Then she said something really interesting. When I told her that there were a lot of people in my life that I care about, she said, “I guess sometimes I just feel jealous.”  And instead of saying, “That’s crazy – we’re both adults,” I held her hand and said, “Yeah, it’s gotta be hard to have someone depend on you for so long and then become completely independent.  I understand why you feel that way.” Of course, being childless, I can never truly understand – but I can try. And trying makes a world of difference.

Even parents – those people who are supposed to be our rocks – need reassurance that they’re important and loved.  Because they take care of us when we’re young, we sometimes see them as being impervious to feelings of inadequacy or jealousy, but they’re not.  They’re every bit as fragile and vulnerable as we are, especially as they age and start losing their own parents, siblings, and friends; in the long run, it’s not only easier to be compassionate than stubborn, but it’s better for our relationships (and our mental health).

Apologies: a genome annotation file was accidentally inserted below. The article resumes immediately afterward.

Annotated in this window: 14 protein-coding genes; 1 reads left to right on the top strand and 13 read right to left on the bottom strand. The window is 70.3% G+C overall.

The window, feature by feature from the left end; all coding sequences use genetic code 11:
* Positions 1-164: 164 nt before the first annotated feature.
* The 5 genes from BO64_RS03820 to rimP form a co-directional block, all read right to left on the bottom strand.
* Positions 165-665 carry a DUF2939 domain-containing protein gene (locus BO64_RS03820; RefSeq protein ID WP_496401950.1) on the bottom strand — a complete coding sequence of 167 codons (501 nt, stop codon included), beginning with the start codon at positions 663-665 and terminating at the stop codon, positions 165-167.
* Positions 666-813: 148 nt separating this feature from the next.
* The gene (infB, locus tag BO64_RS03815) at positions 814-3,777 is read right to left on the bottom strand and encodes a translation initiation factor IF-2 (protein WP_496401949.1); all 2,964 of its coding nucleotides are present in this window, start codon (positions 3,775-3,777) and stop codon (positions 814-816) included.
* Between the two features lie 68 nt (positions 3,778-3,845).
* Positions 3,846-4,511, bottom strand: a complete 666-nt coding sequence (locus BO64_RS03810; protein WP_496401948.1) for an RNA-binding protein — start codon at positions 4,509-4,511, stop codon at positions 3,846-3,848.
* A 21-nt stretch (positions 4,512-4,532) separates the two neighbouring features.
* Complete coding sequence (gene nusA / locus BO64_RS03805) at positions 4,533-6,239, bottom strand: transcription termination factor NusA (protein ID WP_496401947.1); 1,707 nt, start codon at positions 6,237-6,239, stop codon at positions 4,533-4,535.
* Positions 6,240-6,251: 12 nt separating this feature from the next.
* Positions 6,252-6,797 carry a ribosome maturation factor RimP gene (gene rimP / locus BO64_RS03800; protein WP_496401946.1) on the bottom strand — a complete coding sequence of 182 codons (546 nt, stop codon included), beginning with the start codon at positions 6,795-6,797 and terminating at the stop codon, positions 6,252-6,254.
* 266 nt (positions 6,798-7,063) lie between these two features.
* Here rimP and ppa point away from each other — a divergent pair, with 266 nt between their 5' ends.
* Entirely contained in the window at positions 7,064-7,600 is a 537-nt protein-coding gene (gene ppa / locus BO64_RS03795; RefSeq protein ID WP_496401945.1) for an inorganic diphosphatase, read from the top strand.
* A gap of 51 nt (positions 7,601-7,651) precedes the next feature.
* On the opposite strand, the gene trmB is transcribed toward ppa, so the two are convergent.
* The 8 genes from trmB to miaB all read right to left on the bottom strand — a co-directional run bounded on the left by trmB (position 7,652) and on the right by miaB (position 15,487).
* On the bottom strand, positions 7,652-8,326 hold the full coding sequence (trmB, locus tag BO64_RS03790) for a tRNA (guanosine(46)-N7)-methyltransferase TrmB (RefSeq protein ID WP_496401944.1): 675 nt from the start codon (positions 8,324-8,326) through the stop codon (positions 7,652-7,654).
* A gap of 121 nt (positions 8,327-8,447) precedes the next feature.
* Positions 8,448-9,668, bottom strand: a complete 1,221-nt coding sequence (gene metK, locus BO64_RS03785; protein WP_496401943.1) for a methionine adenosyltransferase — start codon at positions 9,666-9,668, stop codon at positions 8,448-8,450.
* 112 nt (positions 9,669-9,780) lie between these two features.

Baby Fever = CURED.

      Beginning in my mid-twenties, my older friends started asking me if I wanted children.  “No,” I assured them, “I most certainly do NOT want a giant parasite inside my body.”  They would chuckle and say, “Okay — for now.”  Which was so infuriating.  They didn’t know what I wanted!  How dare they assume they knew me better than I knew myself!  When I hit my late twenties, my friends in their thirties and forties told me that the dreaded baby fever would be coming my way soon.  “You won’t be able to help it,” they said.  “It’s biology.”  One friend in particular gave me a specific age: thirty-two.  That’s when he claimed his sister and all of his female friends went bananas for babies.  I insisted that they were all crazy.  Why would I — someone who values personal freedom above all things and plans to travel the world — want to raise a child?  The idea was sheer nonsense to me.*